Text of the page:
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News > Obituaries > Nicholas Hugh Lindo (L, 1954)

Nicholas Hugh Lindo (L, 1954)

​​​​​​​Nick Lindo, father of Hugh Lindo (L, 1979) and Murray Lindo (Junior, 1979), died on 22 November 2023, aged 87.
22 Nov 2023

The following tribute has been provided by Nick’s family.

Nick died peacefully at his Christchurch home in New Zealand. By his side was a piping hot cup of tea and the day’s crossword.

Nick attended both the Junior and College from 1945-54. There is no doubt that he thoroughly enjoyed his time at Cheltenham in and out of the classroom making friends for life, particularly in the form of Charles Dickins (L, 1953) who remained a close friend until Charles’s death. Nick was a gifted sportsman and developed a lifelong love of sport, especially cricket while at College having spent three years in the 1st XI.

After leaving College, he went on to complete his two years National Service (which by then was voluntary) and was commissioned into the Queen’s Royal Regiment serving with the First Battalion on active service in Malaya (as was). Rumours of his cricketing ability must have spread and he enjoyed brief respite from patrolling the swamps searching for members of the Malayan National Liberation Army (MNLA) to play cricket for the British Army 1st XI in Kuala Lumpa.

After his short service commission and having seen some of the world, Nick was keen to see more of it. This early love of travelling not only led him to spend two years working for British Mexican Petroleum Company, but also saw him embark on a working tour of the US and Canada. When working for the Canadian National Railway, due to a rogue act of drilling he managed to cause a power outage that plunged most of Montreal into total darkness. During these years Nick weighed up a number of varied (some might say diametrically opposed) career options that included the possibility of going to theological college to become ordained as well as briefly considering working for the ‘family firm’ Justerini and Brooks – of J&B whisky fame.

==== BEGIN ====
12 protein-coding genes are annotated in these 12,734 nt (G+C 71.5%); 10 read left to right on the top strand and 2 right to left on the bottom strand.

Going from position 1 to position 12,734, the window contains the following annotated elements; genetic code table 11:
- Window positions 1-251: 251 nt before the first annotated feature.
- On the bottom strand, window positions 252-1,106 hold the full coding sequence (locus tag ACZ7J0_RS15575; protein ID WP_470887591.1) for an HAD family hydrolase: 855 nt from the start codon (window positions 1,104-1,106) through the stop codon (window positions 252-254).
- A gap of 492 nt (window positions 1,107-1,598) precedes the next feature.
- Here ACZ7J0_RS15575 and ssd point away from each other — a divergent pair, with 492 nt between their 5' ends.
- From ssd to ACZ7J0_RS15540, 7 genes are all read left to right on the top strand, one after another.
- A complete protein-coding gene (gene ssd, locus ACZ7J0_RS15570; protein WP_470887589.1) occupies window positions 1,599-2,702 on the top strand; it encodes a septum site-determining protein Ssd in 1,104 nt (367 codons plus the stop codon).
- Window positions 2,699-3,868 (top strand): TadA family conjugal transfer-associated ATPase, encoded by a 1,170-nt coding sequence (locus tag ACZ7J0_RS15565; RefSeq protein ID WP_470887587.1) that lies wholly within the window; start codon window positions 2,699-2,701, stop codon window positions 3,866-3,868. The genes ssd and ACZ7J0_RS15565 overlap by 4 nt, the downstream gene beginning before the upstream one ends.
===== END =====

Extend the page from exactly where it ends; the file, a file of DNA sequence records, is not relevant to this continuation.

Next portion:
It was his calling to education however that was to define his professional life. After taking up a temporary teaching post back at the Junior organised by his uncle (Jim Gomme) who was a teacher there at the time, he went to Durham University to study Social Sciences at St John’s College and then on to complete his Diploma in Education at Hertford College, Oxford. While at Durham and Oxford he captained the university cricket teams.

Nick’s first teaching job was at Wellington School, Somerset teaching English and throwing himself into every aspect of school mastering life, alongside his teaching duties he coached 1st team ‘rugger’ and cricket, ran the debating society, led the CCF and even found time to play the trumpet in the school orchestra!

After a very successful three years at Wellington once again Nick was tempted by an overseas posting taking his wife Anne and young son Hugh to begin what was a long and fulfilling career at Christ’s College, Christchurch, New Zealand. Nick was a hugely conscientious English teacher and Housemaster, and his reports were always meticulous and exhaustive. His colleague R. C. Bromley wrote on his retirement in the Christ’s College Register: 'He will be remembered by his colleagues for his dedication to the boys in his house and in his classes, for his self-denigrating wit, his Christian conviction and his warm company.’ Indeed, of his many qualities it will be his terrific sense of humour that he will perhaps be best remembered for.

After retirement Nick enjoyed a highly successful career as a political writer and columnist writing for a number of newspapers throughout New Zealand. He managed to combine healthy cynicism with a wonderful comic turn of phrase that made him a favourite with his regular readers. His short and pithy letters to the editor continued to be published in The Press (the main newspaper in the South Island) right up until the week before he died.

Along with his writing, he devoted much of his retirement to service, a quality that had been noted all those years before at College. He served on the Board of Barnardo’s New Zealand for many years.

On Nick’s final College report card in 1954, it was noted that he was a, ‘fine and sterling person. I am sure he will be useful and reliable and so be a happy man.’ These were prophetic comments that were born out over the following 70 years. Throughout his life he championed the underdog, remained ever modest despite his many talents, and earned the respect of colleagues, students and friends. In all his endeavours Nick was indeed ‘useful and reliable’ and was ultimately a happy man.

Nick leaves behind a legacy of kindness, humour, dedication, and a profound impact on the lives of his students and colleagues. He will be deeply missed by his family – his children Hugh, Rebecca and Murray, his grandchildren, his second wife Jean – his friends, and the many students who had the privilege of learning from him.

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